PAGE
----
Educating the Citizen Designer

What if schools took the high road and pulled together all design understanding—for the benefit of society?

If interior designers and architects continue to engage in their ongoing turf war, the rest of the world will pass them by. This thought was voiced, often and in many ways, at a discussion on a recent Sunday. We were a small group of interior design and architecture educators, plus one editor, called to the University of Cincinnati by Hank Hildebrandt, associate director for undergraduate studies in architecture and interior design at the College of Design, Architecture, Art, and Planning (DAAP). Hank asked us to discuss the often heated relationship between the two professions, what this legacy of conflict is passing on to our future space/place makers and form-givers, and where the possible escape routes from this quagmire might be located. He prodded us with questions like: What is it that interior designers do better than architects? Should the next generation learn to be interior architects rather than interior designers? Are interior designers trying to grab architecture’s sex appeal, just as “information architects” are doing?

While such queries proliferated throughout that day, one throwaway comment captured it all for me. Someone mentioned that among the interior design and architecture firms bidding for a recent corporate job, there was an unexpected entrant, a major accounting firm. The accountants sold themselves on the merits of their financial analysis, plus their ability to put teams together, and sure, they would hire interior designers and architects. Did the world just pass by the design professions, again, in favor of more easily understood skills? The accountants seem to be winning.

The night before our discussion we were treated to the university’s 52nd Annual Fashion Show and Honors Night. As the models (professional and student) strutted their newly stitched finery on the catwalk, it became clear that ornament, decoration, craft, color, historic reference, and high technology were alive and coexisting in this corner of the world. But as we later ambled through the exhibits of architecture and interior design projects, we rarely spotted this expansive and exuberant sensibility. Excellent computer renditions stressed the sleek and the corporate modern—great portfolio fodder, acceptable and on-demand design skills showcased attractively. And it all made me wonder if the fashion students ever ran into the architects and interior designers on the wide and meandering staircase that Peter Eisenman designed to knit DAAP together.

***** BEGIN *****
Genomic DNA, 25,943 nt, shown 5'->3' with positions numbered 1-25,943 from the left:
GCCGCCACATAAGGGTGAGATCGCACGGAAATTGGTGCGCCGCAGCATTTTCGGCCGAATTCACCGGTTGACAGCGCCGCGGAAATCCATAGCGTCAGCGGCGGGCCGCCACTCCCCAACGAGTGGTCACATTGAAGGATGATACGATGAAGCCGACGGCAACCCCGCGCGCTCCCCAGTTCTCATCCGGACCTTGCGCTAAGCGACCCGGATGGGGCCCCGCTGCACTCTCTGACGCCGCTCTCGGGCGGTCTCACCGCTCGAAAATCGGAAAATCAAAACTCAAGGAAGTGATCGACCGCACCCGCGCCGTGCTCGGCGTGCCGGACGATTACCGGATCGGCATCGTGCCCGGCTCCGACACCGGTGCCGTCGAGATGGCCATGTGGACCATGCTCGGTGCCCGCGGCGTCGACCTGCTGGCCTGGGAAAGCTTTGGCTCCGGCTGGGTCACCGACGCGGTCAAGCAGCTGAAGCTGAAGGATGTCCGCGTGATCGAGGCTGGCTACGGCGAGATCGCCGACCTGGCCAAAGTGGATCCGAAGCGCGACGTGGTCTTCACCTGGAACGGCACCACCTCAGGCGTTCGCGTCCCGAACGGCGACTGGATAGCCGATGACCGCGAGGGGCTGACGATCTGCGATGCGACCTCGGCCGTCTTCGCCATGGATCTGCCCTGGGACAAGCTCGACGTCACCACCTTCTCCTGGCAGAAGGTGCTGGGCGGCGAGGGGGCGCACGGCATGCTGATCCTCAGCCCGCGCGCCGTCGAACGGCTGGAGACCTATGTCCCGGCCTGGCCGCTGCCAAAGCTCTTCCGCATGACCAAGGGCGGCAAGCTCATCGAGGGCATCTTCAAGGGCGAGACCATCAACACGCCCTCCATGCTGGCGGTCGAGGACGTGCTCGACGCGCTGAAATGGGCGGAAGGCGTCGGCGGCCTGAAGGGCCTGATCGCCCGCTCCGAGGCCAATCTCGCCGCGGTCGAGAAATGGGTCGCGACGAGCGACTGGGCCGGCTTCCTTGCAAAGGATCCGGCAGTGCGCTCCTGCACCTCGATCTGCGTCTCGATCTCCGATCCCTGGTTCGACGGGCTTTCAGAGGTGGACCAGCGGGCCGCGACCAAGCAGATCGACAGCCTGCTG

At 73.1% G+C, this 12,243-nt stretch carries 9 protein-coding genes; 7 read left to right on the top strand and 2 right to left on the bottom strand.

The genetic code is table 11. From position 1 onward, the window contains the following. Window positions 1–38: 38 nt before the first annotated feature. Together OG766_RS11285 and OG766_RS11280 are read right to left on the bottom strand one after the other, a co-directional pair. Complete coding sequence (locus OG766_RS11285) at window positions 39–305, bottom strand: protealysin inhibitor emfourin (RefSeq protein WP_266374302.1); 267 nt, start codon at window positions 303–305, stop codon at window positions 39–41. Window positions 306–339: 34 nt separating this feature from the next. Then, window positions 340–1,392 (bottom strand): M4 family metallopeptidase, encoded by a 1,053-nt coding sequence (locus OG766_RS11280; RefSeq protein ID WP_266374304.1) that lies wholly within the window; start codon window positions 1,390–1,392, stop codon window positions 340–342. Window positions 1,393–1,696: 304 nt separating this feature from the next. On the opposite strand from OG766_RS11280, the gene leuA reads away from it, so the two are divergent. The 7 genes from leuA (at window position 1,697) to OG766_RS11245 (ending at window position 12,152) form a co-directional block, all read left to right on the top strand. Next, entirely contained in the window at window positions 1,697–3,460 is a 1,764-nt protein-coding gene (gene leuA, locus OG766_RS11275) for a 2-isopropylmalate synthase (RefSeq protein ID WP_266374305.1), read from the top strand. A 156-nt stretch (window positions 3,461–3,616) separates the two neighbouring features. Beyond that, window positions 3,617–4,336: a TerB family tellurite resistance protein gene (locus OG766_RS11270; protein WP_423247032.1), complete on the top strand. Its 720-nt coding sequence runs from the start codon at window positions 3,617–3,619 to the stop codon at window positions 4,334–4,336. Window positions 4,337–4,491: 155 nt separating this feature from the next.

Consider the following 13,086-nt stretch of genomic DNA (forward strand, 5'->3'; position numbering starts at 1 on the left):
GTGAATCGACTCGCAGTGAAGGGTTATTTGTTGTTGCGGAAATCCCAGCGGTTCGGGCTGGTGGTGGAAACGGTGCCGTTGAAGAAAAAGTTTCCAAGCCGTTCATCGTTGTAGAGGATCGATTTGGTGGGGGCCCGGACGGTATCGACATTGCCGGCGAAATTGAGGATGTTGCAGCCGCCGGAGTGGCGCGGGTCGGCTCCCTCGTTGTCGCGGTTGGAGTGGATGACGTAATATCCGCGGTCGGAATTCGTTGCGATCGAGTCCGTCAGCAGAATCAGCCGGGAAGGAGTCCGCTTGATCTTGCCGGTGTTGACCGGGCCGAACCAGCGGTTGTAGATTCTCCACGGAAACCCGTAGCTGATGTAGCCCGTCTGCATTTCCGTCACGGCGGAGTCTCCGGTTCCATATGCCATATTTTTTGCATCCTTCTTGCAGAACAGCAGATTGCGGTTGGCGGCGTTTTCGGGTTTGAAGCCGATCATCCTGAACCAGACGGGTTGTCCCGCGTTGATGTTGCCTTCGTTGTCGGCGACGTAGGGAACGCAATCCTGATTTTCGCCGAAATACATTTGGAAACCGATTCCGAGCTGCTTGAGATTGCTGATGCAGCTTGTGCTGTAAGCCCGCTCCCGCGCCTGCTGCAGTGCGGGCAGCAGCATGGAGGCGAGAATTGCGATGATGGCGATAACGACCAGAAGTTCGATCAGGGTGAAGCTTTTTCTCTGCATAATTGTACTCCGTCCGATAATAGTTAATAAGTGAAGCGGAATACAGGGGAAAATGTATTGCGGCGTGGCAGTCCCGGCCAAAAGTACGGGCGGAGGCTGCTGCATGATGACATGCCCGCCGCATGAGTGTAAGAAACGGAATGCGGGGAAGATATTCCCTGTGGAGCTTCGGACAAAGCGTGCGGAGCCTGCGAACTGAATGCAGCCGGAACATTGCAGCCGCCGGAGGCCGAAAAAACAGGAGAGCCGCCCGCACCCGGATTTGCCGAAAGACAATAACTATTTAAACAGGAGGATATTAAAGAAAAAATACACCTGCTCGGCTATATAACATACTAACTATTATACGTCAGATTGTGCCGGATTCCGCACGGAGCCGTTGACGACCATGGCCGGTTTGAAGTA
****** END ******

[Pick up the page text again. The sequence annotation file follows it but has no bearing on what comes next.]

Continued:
I realized then that architectural gestures serve their purpose only if they’re supported by human gestures, in this case the willingness of the faculty and students to learn from each other’s differences and use their newfound understandings to create inventive environments and objects. What if design schools set out to educate responsible citizens? I wondered the next day as my plane idled on the Cincinnati tarmac. What if fledgling designers of every discipline were given more time in school and given the same solid foundation of humanities and sciences, in addition to an understanding of structure, materials, ergonomics, space, and technology? Armed with these fundamentals, students could choose to be technicians, colorists, decorators, interior designers, architects, product or communications designers, or even invent their own focus, each and every one an essential contributor to a complex society. Why quibble over titles when there’s so much to learn and so much to do?

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